Soils lose moisture in four ways: (1) by natural evaporation from the surface; (2) by bad and shallow cultivation; (3) by transpiration from the leaves of the crops grown; and (4) by the leaves of weeds allowed to grow.

The loss by natural evaporation will depend upon the temperature of the atmosphere and the dryness or otherwise of the season. The higher the temperature and the drier the atmosphere the greater the evaporation from the surface. This is so well known to gardeners who grow produce under glass that special care is taken to counteract the heat and dryness by saturating both soil and atmosphere with moisture with the hose or water pot. The only market gardeners who do the same thing in the open air in a systematic manner are the intensive cultivators or maraichers in France and Holland. British fruit-growers and market gardeners, owing to the large areas they crop, find it physically impossible to apply sufficient moisture to their crops; hence they suffer great losses in dry seasons.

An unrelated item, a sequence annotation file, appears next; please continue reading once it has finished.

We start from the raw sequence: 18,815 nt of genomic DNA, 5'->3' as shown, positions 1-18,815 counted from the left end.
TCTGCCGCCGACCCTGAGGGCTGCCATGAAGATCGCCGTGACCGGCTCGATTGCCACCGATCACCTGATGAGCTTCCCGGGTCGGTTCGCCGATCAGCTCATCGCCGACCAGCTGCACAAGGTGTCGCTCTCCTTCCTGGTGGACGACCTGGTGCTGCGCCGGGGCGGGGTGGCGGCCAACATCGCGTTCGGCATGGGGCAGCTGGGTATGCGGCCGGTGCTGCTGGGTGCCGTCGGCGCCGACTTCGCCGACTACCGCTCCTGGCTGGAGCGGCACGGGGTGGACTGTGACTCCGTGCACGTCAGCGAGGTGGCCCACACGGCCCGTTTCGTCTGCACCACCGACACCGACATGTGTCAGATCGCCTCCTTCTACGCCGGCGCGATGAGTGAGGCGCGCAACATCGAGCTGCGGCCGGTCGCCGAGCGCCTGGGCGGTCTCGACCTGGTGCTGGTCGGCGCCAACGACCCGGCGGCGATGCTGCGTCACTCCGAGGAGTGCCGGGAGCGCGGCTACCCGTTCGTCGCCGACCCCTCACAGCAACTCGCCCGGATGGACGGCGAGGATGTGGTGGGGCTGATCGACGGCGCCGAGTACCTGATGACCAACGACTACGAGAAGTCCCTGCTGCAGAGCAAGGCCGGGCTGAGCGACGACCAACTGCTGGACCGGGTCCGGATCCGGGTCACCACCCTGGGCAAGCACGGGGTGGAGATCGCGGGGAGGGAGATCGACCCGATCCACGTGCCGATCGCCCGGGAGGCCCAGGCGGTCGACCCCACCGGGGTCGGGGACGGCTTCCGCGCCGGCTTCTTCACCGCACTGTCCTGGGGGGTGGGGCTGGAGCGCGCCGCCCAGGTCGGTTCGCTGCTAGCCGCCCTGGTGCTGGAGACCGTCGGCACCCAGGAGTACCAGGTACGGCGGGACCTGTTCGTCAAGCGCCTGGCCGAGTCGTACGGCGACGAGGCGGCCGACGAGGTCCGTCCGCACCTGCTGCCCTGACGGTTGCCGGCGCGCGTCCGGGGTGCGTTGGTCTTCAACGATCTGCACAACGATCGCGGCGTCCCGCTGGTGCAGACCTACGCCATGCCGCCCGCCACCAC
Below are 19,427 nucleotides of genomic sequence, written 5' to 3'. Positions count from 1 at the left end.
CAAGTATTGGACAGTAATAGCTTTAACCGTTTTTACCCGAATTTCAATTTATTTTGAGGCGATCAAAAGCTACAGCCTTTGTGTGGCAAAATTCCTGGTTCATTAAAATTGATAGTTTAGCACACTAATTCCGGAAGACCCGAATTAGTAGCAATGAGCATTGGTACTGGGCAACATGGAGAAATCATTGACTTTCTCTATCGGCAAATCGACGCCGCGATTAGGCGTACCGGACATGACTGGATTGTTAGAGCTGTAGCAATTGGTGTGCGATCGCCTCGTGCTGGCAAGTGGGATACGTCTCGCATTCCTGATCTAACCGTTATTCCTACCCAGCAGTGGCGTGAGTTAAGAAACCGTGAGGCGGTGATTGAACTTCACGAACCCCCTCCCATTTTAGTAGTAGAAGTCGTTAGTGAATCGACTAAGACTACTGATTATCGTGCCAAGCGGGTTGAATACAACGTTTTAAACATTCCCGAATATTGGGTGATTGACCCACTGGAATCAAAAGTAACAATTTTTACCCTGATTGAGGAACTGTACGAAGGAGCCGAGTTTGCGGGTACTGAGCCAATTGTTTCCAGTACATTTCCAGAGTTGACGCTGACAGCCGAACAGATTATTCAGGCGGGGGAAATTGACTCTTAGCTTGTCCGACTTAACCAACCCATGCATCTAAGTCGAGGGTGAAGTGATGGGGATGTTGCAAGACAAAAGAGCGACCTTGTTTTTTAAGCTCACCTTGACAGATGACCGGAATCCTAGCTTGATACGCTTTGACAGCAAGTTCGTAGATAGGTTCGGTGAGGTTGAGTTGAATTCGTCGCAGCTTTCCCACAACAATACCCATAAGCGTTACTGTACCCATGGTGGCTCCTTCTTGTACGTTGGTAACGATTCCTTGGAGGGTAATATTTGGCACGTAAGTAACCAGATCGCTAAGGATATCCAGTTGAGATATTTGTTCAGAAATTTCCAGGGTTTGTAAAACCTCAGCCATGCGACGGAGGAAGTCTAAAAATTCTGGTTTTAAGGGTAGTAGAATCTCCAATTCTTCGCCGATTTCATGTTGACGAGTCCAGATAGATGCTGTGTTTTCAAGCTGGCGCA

The diagram (fig. 89) will give an idea as to how water either rests on the surface of the soil if hard and caked, or how it sinks down to a depth of 1, 2, 3, or more feet if the soil has been broken up to such a depth. It is obvious from the diagram, in which the soil has become hard and baked, or is of a clayey nature and uncultivated, that most of the rain that falls remains on the surface, and will be soon evaporated. In the diagram, where a similar soil has been cultivated and turned up more or less deeply, more water will sink into the soil, and it may be taken that the powers of absorption will be as stated on p. 120, according to the nature of the soil. The deeper, therefore, a soil is cultivated, the more moisture it will hold for the benefit of the crops.

Diagram showing Soil dug 1 ft. (A), 2 ft. (B), and 3 ft.

Fig. 89. - Diagram showing Soil dug 1 ft. (A), 2 ft. (B), and 3 ft. (C) deep at the shaded portions. The unshaded portions show the hard, impervious, and unbroken subsoil.